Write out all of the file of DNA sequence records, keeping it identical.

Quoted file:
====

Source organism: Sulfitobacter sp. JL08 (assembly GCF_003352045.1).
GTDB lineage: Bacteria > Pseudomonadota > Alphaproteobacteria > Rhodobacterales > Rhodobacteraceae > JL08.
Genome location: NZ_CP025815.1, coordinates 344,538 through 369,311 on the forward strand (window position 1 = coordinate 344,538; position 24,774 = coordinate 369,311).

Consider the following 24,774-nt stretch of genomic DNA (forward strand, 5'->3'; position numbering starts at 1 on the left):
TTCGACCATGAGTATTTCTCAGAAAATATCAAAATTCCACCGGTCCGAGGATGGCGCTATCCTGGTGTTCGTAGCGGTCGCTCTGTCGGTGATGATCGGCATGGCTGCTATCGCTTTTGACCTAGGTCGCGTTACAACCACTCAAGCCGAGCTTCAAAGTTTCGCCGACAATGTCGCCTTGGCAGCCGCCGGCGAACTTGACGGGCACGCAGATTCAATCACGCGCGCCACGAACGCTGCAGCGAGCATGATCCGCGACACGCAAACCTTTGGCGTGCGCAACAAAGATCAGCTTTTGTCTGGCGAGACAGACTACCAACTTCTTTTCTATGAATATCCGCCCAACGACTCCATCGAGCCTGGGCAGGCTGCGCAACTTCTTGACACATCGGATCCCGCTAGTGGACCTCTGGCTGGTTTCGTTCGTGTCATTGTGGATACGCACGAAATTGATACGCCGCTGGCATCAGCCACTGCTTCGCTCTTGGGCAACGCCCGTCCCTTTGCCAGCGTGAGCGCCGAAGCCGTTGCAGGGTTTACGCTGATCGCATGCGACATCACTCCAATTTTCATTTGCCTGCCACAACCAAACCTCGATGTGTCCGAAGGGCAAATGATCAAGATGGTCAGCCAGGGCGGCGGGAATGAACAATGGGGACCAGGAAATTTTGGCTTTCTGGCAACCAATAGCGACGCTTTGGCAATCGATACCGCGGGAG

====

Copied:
Source organism: Sulfitobacter sp. JL08 (assembly GCF_003352045.1).
GTDB lineage: Bacteria > Pseudomonadota > Alphaproteobacteria > Rhodobacterales > Rhodobacteraceae > JL08.
Genome location: NZ_CP025815.1, coordinates 344,538 through 369,311 on the forward strand (window position 1 = coordinate 344,538; position 24,774 = coordinate 369,311).

Consider the following 24,774-nt stretch of genomic DNA (forward strand, 5'->3'; position numbering starts at 1 on the left):
TTCGACCATGAGTATTTCTCAGAAAATATCAAAATTCCACCGGTCCGAGGATGGCGCTATCCTGGTGTTCGTAGCGGTCGCTCTGTCGGTGATGATCGGCATGGCTGCTATCGCTTTTGACCTAGGTCGCGTTACAACCACTCAAGCCGAGCTTCAAAGTTTCGCCGACAATGTCGCCTTGGCAGCCGCCGGCGAACTTGACGGGCACGCAGATTCAATCACGCGCGCCACGAACGCTGCAGCGAGCATGATCCGCGACACGCAAACCTTTGGCGTGCGCAACAAAGATCAGCTTTTGTCTGGCGAGACAGACTACCAACTTCTTTTCTATGAATATCCGCCCAACGACTCCATCGAGCCTGGGCAGGCTGCGCAACTTCTTGACACATCGGATCCCGCTAGTGGACCTCTGGCTGGTTTCGTTCGTGTCATTGTGGATACGCACGAAATTGATACGCCGCTGGCATCAGCCACTGCTTCGCTCTTGGGCAACGCCCGTCCCTTTGCCAGCGTGAGCGCCGAAGCCGTTGCAGGGTTTACGCTGATCGCATGCGACATCACTCCAATTTTCATTTGCCTGCCACAACCAAACCTCGATGTGTCCGAAGGGCAAATGATCAAGATGGTCAGCCAGGGCGGCGGGAATGAACAATGGGGACCAGGAAATTTTGGCTTTCTGGCAACCAATAGCGACGCTTTGGCAATCGATACCGCGGGAG